Biologists have created baker's yeast capable of living to 800 in yeast years without apparent side effects.
The basic but important discovery, achieved through a combination of dietary and genetic changes, brings science closer to controlling the survival and health of the unit of all living systems: the cell.
"We're setting the foundation for reprogramming healthy life," said study leader Valter Longo of the University of Southern California.
The study is scheduled to appear in the Jan. 25 issue of the journal PLoS Genetics. A companion study, showing that the same genetic changes in yeast reverse the course of an accelerated aging syndrome, appears in the Jan. 14 issue of the Journal of Cell Biology.
Longo's group put baker's yeast on a calorie-restricted diet and knocked out two genes, RAS2 and SCH9, that promote aging in yeast and cancer in humans.
"We got a 10-fold life span extension that is, I think, the longest one that has ever been achieved in any organism," Longo said. In 2005, the same research group reported a five-fold life span extension in the journal Cell. Normal yeast organisms live about a week.
"I would say 10-fold is pretty significant," said Anna McCormick, chief of the genetics and cell biology branch at the National Institute on Aging and Longo's program officer.
The NIA funds such research in the hope of extending healthy life span in humans through the development of drugs that mimic the life-prolonging techniques used by Longo and others, McCormick added.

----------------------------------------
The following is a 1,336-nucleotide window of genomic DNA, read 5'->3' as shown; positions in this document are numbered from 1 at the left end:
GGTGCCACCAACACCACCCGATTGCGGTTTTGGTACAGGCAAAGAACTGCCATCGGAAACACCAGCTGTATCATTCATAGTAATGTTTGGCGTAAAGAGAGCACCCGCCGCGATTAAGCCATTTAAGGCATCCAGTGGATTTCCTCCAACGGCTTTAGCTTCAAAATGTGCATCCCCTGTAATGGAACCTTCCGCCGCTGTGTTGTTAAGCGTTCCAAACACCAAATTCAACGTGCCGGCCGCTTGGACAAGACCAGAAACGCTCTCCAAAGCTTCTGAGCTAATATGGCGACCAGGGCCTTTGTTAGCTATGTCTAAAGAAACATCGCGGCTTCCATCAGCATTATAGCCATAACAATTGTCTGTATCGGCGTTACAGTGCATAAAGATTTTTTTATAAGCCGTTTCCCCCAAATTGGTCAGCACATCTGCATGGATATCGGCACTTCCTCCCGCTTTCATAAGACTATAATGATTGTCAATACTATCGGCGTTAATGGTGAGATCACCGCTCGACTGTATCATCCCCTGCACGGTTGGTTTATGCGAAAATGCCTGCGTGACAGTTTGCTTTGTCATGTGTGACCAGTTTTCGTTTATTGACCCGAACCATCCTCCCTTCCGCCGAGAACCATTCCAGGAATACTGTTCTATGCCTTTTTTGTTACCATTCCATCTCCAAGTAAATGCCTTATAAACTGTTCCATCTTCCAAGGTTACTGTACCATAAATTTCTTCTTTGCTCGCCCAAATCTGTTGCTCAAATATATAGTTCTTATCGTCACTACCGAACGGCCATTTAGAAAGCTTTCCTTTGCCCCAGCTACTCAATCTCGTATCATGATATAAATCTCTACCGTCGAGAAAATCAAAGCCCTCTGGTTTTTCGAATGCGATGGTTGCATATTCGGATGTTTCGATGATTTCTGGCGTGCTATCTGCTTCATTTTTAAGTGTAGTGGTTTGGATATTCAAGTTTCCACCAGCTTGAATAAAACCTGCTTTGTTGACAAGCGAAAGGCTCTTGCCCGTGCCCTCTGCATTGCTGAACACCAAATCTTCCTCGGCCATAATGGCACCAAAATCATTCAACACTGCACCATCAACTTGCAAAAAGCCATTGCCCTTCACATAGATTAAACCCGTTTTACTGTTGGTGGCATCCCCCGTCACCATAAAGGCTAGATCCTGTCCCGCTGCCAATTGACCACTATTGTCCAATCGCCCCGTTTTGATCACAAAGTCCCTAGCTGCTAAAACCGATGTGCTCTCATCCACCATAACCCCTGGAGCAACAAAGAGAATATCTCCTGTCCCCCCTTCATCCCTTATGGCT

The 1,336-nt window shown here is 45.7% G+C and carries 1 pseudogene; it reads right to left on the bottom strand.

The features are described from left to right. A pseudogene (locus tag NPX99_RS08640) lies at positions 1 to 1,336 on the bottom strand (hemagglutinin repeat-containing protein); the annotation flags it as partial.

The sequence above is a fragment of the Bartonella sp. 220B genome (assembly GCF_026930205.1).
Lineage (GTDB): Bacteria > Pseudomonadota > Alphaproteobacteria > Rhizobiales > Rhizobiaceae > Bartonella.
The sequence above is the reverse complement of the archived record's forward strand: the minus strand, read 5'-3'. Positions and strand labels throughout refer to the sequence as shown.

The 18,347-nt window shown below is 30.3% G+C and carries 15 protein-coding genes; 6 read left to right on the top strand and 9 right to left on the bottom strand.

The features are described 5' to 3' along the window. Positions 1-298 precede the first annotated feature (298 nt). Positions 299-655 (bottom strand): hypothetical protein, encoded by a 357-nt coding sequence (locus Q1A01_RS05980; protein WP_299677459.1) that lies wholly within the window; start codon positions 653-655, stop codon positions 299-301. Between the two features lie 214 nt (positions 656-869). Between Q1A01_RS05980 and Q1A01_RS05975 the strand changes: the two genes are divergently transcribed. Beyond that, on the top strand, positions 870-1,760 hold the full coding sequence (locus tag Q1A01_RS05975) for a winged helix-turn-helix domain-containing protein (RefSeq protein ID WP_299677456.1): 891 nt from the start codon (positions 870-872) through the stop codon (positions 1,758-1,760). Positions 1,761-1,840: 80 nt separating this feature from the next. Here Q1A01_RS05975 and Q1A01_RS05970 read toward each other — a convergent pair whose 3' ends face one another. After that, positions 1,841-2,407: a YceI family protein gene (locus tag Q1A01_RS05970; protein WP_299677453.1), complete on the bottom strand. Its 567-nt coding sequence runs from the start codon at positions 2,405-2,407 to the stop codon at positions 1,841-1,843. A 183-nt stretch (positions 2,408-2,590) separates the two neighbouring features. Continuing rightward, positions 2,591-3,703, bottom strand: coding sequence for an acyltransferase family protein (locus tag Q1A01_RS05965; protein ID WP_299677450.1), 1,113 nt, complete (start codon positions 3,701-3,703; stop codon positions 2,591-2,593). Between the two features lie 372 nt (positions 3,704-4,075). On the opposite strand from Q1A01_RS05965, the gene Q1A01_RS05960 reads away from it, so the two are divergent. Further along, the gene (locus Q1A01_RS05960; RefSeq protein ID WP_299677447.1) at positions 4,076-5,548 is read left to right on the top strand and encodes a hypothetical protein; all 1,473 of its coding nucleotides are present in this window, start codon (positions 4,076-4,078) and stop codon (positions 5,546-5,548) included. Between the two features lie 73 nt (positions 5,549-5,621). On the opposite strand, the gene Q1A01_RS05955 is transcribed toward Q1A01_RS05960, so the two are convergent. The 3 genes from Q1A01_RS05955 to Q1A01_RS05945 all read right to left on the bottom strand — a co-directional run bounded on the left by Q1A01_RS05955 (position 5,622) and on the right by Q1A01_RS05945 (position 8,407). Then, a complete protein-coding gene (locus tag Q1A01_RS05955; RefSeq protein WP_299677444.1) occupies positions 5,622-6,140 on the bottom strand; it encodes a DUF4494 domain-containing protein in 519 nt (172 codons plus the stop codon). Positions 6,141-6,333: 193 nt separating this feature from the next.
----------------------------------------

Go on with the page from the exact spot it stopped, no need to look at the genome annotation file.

Baker's yeast is one of the most studied and best understood organisms at the molecular and genetic level. Remarkably in light of its simplicity, yeast has led to the discovery of some of the most important genes and pathways regulating aging and disease in mice and other mammals.
A study recently published in Cell (Issue 130, pages 247-258, 2007) reported that a mouse with a gene mutation first identified by Longo's group lived 30 percent longer than normal and also was protected against heart and bone diseases without apparent side effects.
Longo's group next plans to further investigate life span extension in mice, and also is studying a human population in Ecuador with mutations analogous to those described in yeast.
"People with two copies of the mutations have very small stature and other defects," he said. "We are now identifying the relatives with only one copy of the mutation, who are apparently normal. We hope that they will show a reduced incidence of diseases and an extended life span."
Longo cautioned that, as in the Ecuador case, longevity mutations tend to come with severe growth deficits and other health problems. Finding drugs to extend the human life span without side effects will not be easy, he said.
An easier goal, Longo added, would be to use the knowledge gained about life span "in a fairly limited way, to reprogram disease prevention."
In the study appearing in the Jan. 14 Journal of Cell Biology, Longo's group developed a yeast model for human Werner/Bloom syndromes, incurable diseases that prematurely age, increase cancer incidence and eventually kill their victims.